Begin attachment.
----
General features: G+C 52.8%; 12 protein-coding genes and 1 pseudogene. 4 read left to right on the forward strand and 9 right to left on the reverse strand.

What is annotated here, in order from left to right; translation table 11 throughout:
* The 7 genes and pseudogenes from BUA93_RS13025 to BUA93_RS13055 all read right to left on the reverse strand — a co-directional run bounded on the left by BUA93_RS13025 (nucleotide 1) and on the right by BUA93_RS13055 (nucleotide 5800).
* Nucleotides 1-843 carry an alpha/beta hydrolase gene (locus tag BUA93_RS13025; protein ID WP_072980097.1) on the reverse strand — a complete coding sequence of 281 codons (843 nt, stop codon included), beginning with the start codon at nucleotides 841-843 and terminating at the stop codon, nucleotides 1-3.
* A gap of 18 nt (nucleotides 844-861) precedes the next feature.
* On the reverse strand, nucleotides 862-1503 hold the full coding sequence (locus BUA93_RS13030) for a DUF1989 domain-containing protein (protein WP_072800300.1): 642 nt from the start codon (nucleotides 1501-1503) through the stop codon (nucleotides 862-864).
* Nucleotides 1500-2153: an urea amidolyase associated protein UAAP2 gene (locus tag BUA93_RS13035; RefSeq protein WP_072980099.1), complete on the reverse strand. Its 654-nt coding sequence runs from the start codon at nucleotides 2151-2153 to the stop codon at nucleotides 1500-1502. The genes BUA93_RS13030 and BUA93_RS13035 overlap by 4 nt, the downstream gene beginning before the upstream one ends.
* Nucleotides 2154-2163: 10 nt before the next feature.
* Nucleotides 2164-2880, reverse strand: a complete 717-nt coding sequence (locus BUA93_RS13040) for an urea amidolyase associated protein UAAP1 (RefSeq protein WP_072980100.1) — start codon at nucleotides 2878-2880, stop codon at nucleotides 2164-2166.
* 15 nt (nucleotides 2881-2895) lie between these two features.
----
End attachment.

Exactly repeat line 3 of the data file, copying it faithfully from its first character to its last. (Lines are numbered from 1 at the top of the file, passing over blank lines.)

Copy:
* The 7 genes and pseudogenes from BUA93_RS13025 to BUA93_RS13055 all read right to left on the reverse strand — a co-directional run bounded on the left by BUA93_RS13025 (nucleotide 1) and on the right by BUA93_RS13055 (nucleotide 5800).